Learning objectivesi. Describe the history of virus discovery.ii. Contrast the characteristic of a virus as compared to a living cell.iii. Understand the origin of virus.iv. Explain virus component and shape.v. Characterize a bacteriophage.vi. Contrast bacteriophage lytic and lysogenic life cycle.vii. Describe the life cycle of an enveloped DNA and RNA virus.viii.State the characteristic of viriods and prions.
History of virus discoveryIn the late 1800s,botanists had been tryingto find the cause oftobacco mosaic disease.In 1892, D. IWANOWSKItried to filter the sap ofinfected tobacco plants(Filter capable ofremoving particles thesize of all knownbacteria).
History of virus discovery The filtrate was FULLY CAPABLE of producing the ORIGINAL DISEASE in new hosts. Nothing could be seen in the filtrates using the most powerful microscopes, nor could anything be cultivated from the filtrates. Iwanowski concluded that the bacteria was so small / or they made a filterable toxin.
History of virus discoveryA Dutch botanist named MartinusBeijerink ruled out the filterable toxinconclusion because the filtered sapare capable of causing undilutedinfection.The agent cannot be cultivated onnutrient media (need a host)In 1935, Stanleydiscovered this agentafter crystallization
Virus characteristicsViruses are not classified into any of thebiological classification system.They lie in the threshold of life andnonlife.
Virus characteristics Non-Life LifeThey are acellular, They could onlywith no cell nucleus, reproduce within theorganelles or living cells that theycytoplasm. Therefore, infect. They use theirthey do not have the genetic information tocomponents necessary force the host cell toto carry metabolic replicate themselvesactivities (obligate intracellularindependently. parasite) .Viruses cannot moveand reproduce ontheir own.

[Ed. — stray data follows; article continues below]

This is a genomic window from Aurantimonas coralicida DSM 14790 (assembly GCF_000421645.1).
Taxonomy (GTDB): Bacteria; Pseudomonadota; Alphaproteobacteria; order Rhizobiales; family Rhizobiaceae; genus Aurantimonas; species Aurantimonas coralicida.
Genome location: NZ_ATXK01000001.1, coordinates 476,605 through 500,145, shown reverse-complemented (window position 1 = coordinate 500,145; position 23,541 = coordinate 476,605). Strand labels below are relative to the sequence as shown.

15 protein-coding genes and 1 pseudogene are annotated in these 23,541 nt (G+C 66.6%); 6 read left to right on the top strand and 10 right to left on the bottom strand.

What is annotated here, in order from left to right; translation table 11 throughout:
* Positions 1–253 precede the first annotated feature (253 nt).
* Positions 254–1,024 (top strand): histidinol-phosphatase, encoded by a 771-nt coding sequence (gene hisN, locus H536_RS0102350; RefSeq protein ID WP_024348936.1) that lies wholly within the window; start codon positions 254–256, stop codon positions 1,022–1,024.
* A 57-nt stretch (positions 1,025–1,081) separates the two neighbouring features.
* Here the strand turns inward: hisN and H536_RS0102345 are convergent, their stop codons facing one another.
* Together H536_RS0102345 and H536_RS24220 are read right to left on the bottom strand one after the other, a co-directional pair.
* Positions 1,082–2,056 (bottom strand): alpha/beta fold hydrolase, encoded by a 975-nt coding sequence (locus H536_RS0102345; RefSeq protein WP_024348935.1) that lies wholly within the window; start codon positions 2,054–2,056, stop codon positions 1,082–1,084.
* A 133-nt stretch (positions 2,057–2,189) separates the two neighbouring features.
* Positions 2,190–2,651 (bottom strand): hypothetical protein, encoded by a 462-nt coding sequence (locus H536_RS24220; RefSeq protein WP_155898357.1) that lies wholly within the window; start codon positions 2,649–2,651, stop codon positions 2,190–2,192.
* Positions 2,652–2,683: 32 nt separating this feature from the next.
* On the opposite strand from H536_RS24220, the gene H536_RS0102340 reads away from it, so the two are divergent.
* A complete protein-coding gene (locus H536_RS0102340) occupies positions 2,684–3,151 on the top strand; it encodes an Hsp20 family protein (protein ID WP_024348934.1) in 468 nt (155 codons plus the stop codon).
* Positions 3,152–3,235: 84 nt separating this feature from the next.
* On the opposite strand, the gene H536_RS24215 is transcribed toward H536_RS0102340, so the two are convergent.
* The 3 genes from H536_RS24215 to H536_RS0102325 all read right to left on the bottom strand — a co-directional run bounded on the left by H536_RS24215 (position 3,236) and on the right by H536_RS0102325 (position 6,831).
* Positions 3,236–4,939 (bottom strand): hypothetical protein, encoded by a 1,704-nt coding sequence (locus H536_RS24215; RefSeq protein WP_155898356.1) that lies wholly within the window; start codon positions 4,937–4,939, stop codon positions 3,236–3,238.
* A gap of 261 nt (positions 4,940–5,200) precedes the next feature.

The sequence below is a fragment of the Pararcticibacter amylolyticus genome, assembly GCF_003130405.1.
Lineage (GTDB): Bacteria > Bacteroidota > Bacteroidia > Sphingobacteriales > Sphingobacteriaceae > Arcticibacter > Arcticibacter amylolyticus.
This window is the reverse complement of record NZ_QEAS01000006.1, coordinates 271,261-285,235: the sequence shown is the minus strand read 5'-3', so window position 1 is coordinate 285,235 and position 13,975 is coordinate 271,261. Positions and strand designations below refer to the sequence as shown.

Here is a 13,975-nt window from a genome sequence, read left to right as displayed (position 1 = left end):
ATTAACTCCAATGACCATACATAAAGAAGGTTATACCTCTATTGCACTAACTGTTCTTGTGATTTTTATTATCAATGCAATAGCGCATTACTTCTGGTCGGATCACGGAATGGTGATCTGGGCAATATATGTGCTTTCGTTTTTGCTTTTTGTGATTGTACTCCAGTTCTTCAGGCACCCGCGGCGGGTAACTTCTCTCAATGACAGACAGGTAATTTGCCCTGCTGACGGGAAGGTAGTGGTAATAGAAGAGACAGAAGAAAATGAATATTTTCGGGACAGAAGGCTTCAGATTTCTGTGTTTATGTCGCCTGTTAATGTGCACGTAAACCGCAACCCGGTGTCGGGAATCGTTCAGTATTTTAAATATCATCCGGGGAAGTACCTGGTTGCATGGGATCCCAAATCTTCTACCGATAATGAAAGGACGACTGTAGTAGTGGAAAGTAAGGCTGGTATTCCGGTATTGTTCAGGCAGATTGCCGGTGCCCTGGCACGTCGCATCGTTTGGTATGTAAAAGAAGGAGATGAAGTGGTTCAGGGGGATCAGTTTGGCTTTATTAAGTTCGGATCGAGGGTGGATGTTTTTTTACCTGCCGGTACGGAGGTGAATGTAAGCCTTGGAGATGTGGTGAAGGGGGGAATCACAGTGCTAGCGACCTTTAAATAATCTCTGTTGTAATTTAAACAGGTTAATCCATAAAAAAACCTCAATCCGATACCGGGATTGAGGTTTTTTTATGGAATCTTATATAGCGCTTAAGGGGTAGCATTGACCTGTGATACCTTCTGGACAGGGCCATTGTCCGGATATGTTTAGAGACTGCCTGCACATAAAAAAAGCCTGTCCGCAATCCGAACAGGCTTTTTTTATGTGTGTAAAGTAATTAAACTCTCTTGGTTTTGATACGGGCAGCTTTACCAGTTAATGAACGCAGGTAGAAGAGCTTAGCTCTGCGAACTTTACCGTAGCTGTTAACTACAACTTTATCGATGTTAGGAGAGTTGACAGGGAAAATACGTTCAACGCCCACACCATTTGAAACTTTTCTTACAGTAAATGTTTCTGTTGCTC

Virus size Viruses are smaller than bacteria. Viruses are too small even to be seen by a light microscope. The biggest size virus is about 240-300nm (1/10 of red blood cells/ size of the smallest bacteria) The tiniest virus is 20nm – smaller than a ribosome
Virus origin According to a hypothesis, viruses are bits of nucleic acid that ‘escaped’ from cellular organism. Some traces are from animal cells, plant cells and bacterial cells. Their multiple origins explain why viruses are species-specific. However, some other have broader range of host cells
Virus component Virus consist of only I) Nucleic acid (DNA or RNA) The DNA /RNA could be single or double stranded. II) A capsid or a protein coat which functions in protecting the genetic material during the viral infection process. III) In some viruses, there is an outer envelope that encloses the coat, and is made of parts of the previously infected cells.(A complete virus that consist of the genetic material,the protein coat and an envelope is called the virion)
Virus shapeVirus shape can be based on the capsidi. Helical (rod-shaped) e.g. tobacco mosaic virusii. Polyhedral / Icosahedral (many- sided shaped) e.g. adenovirus.iii. Complex combination of both by having structures like tail (helical and polyhedral) e.g. bacteriophageiv. Most enveloped virus have spherical shape e.g. influenza virus
Virus classificationBefore, viruses are classified according to the type ofhost that they infected.The current system reflect phenotypiccharacteristics.The Baltimore classification system distinguishviruses based on their- Method of replication- Genome type (DNA or RNA)The International Committee on Taxonomy ofViruses devised and implemented several rules onthe naming and classification of viruses early in the1990s.It started at the level of order and ends at genus
BacteriophageMuch of the knowledge comes fromstudying bacteriophage, because they canbe cultured easily within living bacteria.Bacteriophage possess dsDNA inside theircapsid (protein head). The capsid functionsas protection of their genetic material.Their tail fibers are the base used to attachthemselves to bacterial host cellThe tail is the channel for their geneticmaterial to be injected to the host cell.